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J Dent. 2010 May;38(5):400-10. doi: 10.1016/j.jdent.2010.01.007. Epub 2010 Jan 25.

Effect of desensitising toothpastes on dentinal tubule occlusion: a dentine permeability measurement and SEM in vitro study.

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Key Laboratory for Oral Biomedical Engineering, Ministry of Education, School and Hospital of Stomatology, Wuhan University, 237 Luoyu Road, Wuhan 430079, PR China.



The purpose of this study was to evaluate the in vitro effectiveness of a new bioglass-containing and two commercial desensitising toothpastes on dentinal tubule occlusion after citric acid challenge or artificial saliva (AS) immersion.


One hundred dentin discs from human third molars were used. Specimens were randomly divided into five groups (n=20), Group 1: EDTA-treated dentin; Group 2: brushing with distilled water; Group 3: brushing with Novamin; Group 4: brushing with Sensodyne Freshmint; Group 5: brushing with Colgate Sensitive. In each group, samples were then equally split into two subgroups (n=10) to test two post-treatments: 6% citric acid challenge or 24h immersion in artificial saliva. Dentine permeability of each specimen was measured before and after each treatment using a hydrostatic device working at 20cm H(2)O pressure. Data were analysed by two-way repeated measures ANOVA to determine if there were any significant differences within or between groups. Dentine morphology and surface deposits were observed by SEM.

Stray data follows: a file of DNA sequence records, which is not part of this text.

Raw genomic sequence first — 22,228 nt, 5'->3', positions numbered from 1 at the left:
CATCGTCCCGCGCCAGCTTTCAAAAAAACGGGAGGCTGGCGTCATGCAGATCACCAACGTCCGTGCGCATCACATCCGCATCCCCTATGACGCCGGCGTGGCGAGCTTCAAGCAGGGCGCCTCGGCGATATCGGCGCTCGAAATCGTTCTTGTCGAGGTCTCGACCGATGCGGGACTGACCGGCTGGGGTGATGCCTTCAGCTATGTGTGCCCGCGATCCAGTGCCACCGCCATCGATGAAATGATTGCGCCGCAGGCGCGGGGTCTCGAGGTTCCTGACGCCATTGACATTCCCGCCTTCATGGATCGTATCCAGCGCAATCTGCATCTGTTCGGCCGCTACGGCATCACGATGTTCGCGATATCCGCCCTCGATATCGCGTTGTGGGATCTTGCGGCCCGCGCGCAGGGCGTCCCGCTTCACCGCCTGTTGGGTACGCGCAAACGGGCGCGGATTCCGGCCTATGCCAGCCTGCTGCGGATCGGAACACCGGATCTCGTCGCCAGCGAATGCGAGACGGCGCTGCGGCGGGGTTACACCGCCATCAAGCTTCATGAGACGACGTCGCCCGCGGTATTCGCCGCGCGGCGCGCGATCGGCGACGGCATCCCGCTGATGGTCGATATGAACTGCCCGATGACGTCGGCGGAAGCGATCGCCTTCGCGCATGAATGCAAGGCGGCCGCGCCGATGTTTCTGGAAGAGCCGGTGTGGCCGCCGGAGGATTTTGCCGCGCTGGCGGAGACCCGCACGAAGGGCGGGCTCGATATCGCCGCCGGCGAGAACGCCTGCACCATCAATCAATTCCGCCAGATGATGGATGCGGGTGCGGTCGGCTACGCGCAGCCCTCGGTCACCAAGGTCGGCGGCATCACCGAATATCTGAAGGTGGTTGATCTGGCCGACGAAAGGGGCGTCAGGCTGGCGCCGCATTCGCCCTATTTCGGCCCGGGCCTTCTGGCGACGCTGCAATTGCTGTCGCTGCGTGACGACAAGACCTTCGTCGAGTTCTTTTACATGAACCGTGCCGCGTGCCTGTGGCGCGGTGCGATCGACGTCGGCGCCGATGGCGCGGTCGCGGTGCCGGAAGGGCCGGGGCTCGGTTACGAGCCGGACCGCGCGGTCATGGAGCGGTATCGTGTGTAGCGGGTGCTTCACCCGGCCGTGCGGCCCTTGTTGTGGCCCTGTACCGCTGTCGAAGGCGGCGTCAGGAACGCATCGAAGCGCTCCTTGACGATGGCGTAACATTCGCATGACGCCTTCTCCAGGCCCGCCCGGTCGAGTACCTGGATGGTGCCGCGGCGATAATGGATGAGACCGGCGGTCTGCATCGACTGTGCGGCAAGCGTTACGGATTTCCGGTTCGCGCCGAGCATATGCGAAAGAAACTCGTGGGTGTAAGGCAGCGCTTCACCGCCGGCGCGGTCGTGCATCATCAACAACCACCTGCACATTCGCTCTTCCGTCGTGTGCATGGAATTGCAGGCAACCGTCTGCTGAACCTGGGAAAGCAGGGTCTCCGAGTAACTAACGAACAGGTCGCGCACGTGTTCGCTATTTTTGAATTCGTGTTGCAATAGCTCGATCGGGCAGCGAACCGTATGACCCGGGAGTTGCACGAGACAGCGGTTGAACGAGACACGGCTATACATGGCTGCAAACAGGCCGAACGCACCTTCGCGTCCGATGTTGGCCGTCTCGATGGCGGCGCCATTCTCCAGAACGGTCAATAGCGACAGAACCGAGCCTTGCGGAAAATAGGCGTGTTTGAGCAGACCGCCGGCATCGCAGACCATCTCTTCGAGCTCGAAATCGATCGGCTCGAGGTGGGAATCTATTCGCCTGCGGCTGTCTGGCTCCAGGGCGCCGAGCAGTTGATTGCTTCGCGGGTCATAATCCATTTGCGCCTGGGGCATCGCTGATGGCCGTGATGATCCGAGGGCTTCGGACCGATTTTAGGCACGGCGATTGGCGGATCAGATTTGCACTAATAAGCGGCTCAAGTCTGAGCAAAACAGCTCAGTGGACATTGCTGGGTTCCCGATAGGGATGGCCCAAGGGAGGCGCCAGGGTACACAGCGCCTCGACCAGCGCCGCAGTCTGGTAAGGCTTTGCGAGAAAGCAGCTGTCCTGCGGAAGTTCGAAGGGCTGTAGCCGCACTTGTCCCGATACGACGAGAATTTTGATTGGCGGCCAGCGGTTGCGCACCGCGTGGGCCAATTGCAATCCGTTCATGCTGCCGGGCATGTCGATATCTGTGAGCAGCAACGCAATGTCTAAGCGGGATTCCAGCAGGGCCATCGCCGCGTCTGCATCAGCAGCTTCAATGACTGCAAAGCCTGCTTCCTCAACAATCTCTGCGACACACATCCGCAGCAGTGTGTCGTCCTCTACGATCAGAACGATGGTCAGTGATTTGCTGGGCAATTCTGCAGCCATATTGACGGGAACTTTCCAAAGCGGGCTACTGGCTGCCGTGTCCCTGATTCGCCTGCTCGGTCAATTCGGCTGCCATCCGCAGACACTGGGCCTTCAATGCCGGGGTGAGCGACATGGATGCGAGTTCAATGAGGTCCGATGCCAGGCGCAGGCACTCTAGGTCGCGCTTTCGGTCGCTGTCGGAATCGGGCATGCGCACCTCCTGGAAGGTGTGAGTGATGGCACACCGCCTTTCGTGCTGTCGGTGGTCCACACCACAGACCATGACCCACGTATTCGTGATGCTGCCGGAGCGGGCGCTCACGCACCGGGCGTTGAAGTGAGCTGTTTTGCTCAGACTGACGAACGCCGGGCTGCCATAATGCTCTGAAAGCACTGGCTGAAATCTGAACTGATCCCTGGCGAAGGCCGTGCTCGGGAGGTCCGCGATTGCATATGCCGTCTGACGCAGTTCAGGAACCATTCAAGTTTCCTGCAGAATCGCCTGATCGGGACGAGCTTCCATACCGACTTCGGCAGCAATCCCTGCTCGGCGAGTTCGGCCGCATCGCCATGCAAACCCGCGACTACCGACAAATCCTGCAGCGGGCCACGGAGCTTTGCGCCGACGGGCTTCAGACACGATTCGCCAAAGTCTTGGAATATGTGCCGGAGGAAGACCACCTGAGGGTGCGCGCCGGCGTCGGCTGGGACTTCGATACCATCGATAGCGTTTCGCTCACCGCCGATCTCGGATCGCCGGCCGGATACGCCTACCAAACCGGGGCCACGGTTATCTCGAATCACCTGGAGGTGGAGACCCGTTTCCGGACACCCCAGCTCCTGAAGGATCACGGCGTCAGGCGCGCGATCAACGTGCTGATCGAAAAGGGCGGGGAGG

All three desensitising toothpastes significantly reduced dentine permeability and created precipitates on the treated dentine surfaces. Moreover, the reductions in dentine permeability showed partial recovery after a citric acid and artificial saliva immersion. Sensodyne showed significant resistant to acid attack and Novamin exhibited the lowest permeability after artificial saliva immersion for 24h.


The application of the three toothpastes resulted in effective dentinal tubule occlusion. However, the new bioglass-containing toothpaste (Novamin) represented excellent occlusion effects after brushing treatment and AS immersion, while Sensodyne demonstrated more reduction in permeability when citric acid challenged.

[Indexed for MEDLINE]

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